Utopian Turtletop. Monsieur Croche's Bête Noire. Contact: turtletop [at] hotmail [dot] com

Saturday, August 19, 2006

Tonight was the 50-year reunion of my dad’s high school class. My brother -- a professional photographer -- worked it. Tomorrow would have been my parents’ 46th wedding anniversary. Melancholy time. How many times in the past 2 weeks have I thought, “Oh, I’ve got to ask Dad” about some question or “I’ve got to tell Dad” about some story?

The power of song: Last Monday after my first day back at work I was listening to Gordon Lightfoot, “If You Could Read My Mind,” and this vivid memory from the time when it was a hit song overwhelmed me: a drive up to central Michigan to go on a canoe trip, stopping at a rural gas station in hilly country, a thunderstorm coming and the sky turning green. I don’t even know if my dad was there -- the trip might have been with my church youth group -- and I don’t even know if my dad like Gordon Lightfoot, but I burst into sobs. Mourning my childhood.

Tears of self-pity.

And, sometimes when I remember my dad’s last few days, tears of pity.

And, sometimes when I think of all the love my family got from friends, more tears. Scenes of tenderness and love make me cry. When my dad’s brother visited the day before we took Dad to the hospital, as he was leaving, I told my uncle, “I know there’s nobody he wants to see more than you,” and I started crying. Because I knew how much they loved each other.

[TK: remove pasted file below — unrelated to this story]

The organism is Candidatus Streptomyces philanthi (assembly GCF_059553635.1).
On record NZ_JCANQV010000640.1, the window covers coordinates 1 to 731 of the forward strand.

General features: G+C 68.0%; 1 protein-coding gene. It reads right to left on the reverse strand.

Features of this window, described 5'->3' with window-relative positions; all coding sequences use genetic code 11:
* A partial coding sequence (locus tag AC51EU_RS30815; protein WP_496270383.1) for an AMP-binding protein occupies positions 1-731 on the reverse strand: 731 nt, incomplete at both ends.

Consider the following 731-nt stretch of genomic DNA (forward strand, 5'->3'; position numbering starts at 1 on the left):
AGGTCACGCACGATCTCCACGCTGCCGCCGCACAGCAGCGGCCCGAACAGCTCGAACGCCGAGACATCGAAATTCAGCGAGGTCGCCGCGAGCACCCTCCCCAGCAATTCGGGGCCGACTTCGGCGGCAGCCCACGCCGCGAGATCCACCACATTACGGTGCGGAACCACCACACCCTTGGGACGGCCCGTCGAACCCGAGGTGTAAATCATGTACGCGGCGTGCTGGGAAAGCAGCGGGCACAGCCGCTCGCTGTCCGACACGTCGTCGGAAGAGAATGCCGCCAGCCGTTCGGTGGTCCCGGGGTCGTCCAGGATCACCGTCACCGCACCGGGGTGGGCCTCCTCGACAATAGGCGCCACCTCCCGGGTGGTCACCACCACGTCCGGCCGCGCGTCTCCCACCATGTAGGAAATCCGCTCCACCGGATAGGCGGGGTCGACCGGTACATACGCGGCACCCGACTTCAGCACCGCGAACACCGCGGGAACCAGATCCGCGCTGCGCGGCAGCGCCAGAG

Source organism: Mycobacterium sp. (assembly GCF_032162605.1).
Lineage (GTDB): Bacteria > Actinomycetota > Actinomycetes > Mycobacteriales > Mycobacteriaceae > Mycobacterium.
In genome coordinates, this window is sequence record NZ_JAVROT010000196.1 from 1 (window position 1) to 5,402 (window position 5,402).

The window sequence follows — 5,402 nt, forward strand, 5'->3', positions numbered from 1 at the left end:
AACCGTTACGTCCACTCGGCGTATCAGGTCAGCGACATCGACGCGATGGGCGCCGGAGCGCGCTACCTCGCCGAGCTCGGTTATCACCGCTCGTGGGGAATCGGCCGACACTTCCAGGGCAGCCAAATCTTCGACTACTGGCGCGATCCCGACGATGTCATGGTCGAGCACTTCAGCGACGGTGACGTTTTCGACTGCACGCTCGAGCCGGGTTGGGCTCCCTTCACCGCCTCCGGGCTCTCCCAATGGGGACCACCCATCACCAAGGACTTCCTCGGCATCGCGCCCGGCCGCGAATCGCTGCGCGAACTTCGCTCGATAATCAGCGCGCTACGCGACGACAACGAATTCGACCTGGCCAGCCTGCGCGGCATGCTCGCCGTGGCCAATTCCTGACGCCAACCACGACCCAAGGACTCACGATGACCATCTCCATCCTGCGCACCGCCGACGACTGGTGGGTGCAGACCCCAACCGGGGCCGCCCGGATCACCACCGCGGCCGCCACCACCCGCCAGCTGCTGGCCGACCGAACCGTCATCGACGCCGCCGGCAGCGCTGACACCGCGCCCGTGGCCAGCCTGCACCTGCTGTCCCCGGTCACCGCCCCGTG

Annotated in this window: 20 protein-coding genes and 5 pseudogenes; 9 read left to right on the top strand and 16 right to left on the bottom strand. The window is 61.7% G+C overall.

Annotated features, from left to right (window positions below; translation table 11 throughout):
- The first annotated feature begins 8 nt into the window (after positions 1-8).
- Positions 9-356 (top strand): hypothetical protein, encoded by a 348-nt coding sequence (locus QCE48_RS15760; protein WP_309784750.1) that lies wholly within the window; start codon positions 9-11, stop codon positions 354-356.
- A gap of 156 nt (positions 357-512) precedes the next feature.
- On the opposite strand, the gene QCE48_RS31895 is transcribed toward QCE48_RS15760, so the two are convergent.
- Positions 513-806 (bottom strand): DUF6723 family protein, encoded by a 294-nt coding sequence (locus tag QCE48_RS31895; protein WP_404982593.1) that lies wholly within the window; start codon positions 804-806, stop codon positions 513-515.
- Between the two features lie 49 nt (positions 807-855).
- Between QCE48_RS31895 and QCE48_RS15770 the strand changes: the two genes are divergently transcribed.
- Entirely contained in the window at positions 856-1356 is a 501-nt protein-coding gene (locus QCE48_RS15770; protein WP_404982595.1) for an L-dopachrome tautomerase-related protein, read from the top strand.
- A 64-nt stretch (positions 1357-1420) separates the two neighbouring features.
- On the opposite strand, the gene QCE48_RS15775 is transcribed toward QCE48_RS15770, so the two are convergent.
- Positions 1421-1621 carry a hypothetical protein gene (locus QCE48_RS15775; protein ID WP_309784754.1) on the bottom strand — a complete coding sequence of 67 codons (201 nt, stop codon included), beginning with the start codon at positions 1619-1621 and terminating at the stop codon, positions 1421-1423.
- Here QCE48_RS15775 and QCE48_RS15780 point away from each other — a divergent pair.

Last winter, when my son and I went home for what would probably be and what proved to be Dad’s last Christmas, my mom was helping organize the Christmas Eve Children’s pageant at church, and she brought home a sheep’s costume for my son. He wore the sheep-hat all day, but it developed that he had a cold and would be staying home for the evening, and that another boy or girl would have to play the sheep. He was extremely upset to surrender the sheep-hat, putting up an enormous tearful fuss, until we hit upon the solution. My dad would be staying home that night too, as would I, and as Dad had lost his hair from chemotherapy, he had taken to wearing a University of Michigan baseball cap with the bill cut off, a gold and blue skull cap. We found a gold-and-blue Michigan pullover winter hat for my son to wear, and offered it to him “so he could be like Grandpa.” That satisfied him, and he no longer fussed about the loss of the sheep-hat. He wanted to be like Grandpa.

In some basic and significant ways I always wanted to be like him too. Still do.
Comments: Post a Comment

This page is powered by Blogger. Isn't yours?